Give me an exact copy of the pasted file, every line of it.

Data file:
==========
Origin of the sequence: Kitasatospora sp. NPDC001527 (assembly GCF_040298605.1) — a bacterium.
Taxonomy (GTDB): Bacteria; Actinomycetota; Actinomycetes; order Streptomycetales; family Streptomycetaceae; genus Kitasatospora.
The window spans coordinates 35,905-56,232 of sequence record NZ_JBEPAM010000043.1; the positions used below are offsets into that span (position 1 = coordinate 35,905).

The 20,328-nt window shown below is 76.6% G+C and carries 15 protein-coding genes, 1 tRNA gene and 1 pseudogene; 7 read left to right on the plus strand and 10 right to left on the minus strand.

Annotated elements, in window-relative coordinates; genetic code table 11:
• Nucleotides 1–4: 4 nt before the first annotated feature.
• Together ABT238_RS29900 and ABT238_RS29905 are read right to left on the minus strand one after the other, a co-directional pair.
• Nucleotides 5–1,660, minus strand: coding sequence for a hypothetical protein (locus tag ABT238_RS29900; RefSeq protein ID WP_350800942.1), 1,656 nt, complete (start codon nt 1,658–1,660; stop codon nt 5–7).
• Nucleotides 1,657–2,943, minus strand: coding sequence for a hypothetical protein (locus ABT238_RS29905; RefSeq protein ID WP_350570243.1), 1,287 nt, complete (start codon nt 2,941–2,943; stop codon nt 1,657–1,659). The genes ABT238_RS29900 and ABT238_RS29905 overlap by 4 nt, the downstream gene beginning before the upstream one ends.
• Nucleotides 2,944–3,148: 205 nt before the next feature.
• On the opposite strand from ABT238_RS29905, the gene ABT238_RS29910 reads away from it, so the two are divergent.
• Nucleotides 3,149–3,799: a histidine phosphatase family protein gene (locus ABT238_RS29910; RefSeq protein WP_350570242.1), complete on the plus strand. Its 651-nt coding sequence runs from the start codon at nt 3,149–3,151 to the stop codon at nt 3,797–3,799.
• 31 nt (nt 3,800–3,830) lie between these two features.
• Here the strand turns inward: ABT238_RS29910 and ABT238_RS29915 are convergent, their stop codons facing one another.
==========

Origin of the sequence: Kitasatospora sp. NPDC001527 (assembly GCF_040298605.1) — a bacterium.
Taxonomy (GTDB): Bacteria; Actinomycetota; Actinomycetes; order Streptomycetales; family Streptomycetaceae; genus Kitasatospora.
The window spans coordinates 35,905-56,232 of sequence record NZ_JBEPAM010000043.1; the positions used below are offsets into that span (position 1 = coordinate 35,905).

The 20,328-nt window shown below is 76.6% G+C and carries 15 protein-coding genes, 1 tRNA gene and 1 pseudogene; 7 read left to right on the plus strand and 10 right to left on the minus strand.

Annotated elements, in window-relative coordinates; genetic code table 11:
• Nucleotides 1–4: 4 nt before the first annotated feature.
• Together ABT238_RS29900 and ABT238_RS29905 are read right to left on the minus strand one after the other, a co-directional pair.
• Nucleotides 5–1,660, minus strand: coding sequence for a hypothetical protein (locus tag ABT238_RS29900; RefSeq protein ID WP_350800942.1), 1,656 nt, complete (start codon nt 1,658–1,660; stop codon nt 5–7).
• Nucleotides 1,657–2,943, minus strand: coding sequence for a hypothetical protein (locus ABT238_RS29905; RefSeq protein ID WP_350570243.1), 1,287 nt, complete (start codon nt 2,941–2,943; stop codon nt 1,657–1,659). The genes ABT238_RS29900 and ABT238_RS29905 overlap by 4 nt, the downstream gene beginning before the upstream one ends.
• Nucleotides 2,944–3,148: 205 nt before the next feature.
• On the opposite strand from ABT238_RS29905, the gene ABT238_RS29910 reads away from it, so the two are divergent.
• Nucleotides 3,149–3,799: a histidine phosphatase family protein gene (locus ABT238_RS29910; RefSeq protein WP_350570242.1), complete on the plus strand. Its 651-nt coding sequence runs from the start codon at nt 3,149–3,151 to the stop codon at nt 3,797–3,799.
• 31 nt (nt 3,800–3,830) lie between these two features.
• Here the strand turns inward: ABT238_RS29910 and ABT238_RS29915 are convergent, their stop codons facing one another.